04:01 Yeah, it's amazing. And I think how the energy within the community and the poor developers and Editors and all the tools all growing together and also supporting each other helps each other part to grow more and better. And it's so exciting to get, for example, support for very recent things and have been able to use them right away in Editors. It's like cool.

04:27 It is absolutely cool. And yeah, the Editors are definitely coming along as well. Now, before we get into your latest project, SQL model, which is very exciting, let's just get a quick update on you. You told us the story of how you got in programming in Python before, so we're not going to ask you that again. But what have you been up to since you were on the show last?

04:46 So when I was on the show last, we're talking about Fast API. Right. And tyber already existed, if I'm not wrong. Right

04:53 Yeah, I think those were the two things you had built, and Fast API was okay.

04:57 Yeah.

04:58 Had Fast API made it to the top three web frameworks yet? I'm not sure if it had, but it was right around that time. Yeah, that's incredible.

05:05 I think it was very close to that point. That was mind blowing that people were being able to use it so much and adopted so much when it came out in the service like that. It was super cool.

05:20 And yeah, I don't know.

05:22 I have been trying to focus I have always been trying to focus on whatever is the next thing that I can work on that will have the biggest impact that can help the most. And I end up just like changing areas and trying to improve different areas and different things. And recently that I was working with SQL databases. Well, recently, I don't know, some months ago that I was working with SQL databases and I was working some of the existing libraries, and I wanted to have the benefits of the new features of Python, but I wasn't able to have, like, as much things as I could because most of these libraries were built before we had all these new features. I wanted to be able to get that. And I figured that the best way to build it was applying the ideas that I had and then learning that I had from the other tools and from the other things that just like, put the team together because there were some libraries that were trying to do similar things. But I felt like there was still a bit more that could be also. Yeah, I was just trying to get that and that's how it ended up starting.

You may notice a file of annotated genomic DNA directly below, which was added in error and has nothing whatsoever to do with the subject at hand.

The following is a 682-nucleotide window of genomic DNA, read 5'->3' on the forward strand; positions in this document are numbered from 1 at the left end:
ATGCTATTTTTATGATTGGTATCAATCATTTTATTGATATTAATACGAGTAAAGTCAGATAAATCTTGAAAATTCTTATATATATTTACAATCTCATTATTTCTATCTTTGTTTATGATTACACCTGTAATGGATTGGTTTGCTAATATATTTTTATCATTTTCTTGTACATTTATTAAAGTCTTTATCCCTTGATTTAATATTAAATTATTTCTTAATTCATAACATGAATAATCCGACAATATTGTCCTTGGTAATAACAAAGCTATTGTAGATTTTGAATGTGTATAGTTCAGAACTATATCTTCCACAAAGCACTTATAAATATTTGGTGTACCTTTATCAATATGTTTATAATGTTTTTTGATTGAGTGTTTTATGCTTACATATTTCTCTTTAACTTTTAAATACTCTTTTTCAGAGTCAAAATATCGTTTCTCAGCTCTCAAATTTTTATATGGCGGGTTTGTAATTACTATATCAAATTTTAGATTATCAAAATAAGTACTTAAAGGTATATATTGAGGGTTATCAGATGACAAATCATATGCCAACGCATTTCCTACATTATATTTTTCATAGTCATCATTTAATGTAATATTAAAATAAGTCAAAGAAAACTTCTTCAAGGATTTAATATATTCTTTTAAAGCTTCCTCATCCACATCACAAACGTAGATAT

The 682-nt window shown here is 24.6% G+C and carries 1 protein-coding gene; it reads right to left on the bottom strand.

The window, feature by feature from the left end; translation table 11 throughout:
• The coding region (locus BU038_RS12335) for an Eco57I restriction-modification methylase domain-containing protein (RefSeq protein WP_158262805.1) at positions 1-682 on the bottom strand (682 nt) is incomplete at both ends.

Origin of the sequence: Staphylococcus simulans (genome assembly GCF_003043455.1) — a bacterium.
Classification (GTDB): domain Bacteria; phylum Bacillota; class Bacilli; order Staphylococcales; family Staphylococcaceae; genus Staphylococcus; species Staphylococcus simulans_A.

06:24 Yeah, fantastic. Now I feel like SQL model. I don't know for sure I'm asking you, but it seems to me, looking in from the outside that SQL model was something like, I need a good ORM for Fast API and the things out there didn't click for you in the way that you want it. I'm going to build something that fits with this. Right.

06:45 The good thing with FastAPI is that it doesn't have any need for tightly coupling it with any ORM with any database. So it can be used with anything. But still, there are some things that might not be as convenient in the ORM itself. Like if you use it alone and for example, with FastAPI that you use it to declare all the data models, all the shapes of the data that you want to receive and you want to send back and to do, like all the data validation documentation, then you declare a bunch of those data models with Pydantic. But at the same time you will end up declaring duplicating a lot of that information in a separate ORM just to connect to the database and to handle the database stuff with Python objects. But then you have to duplicate the information in two different ways. And that's what it was. Not the best developer experience, I guess. And I was trying to make it a bit more user friendly, a bit more developer friendly, I guess, to work with databases and data models and avoid all that duplication information, and at the same time make it as easy as possible to write a call, just using the same standard type annotations and just using the same intuitive things that we can already use. And that's the point that I was trying to hit for people to see how that clicks together.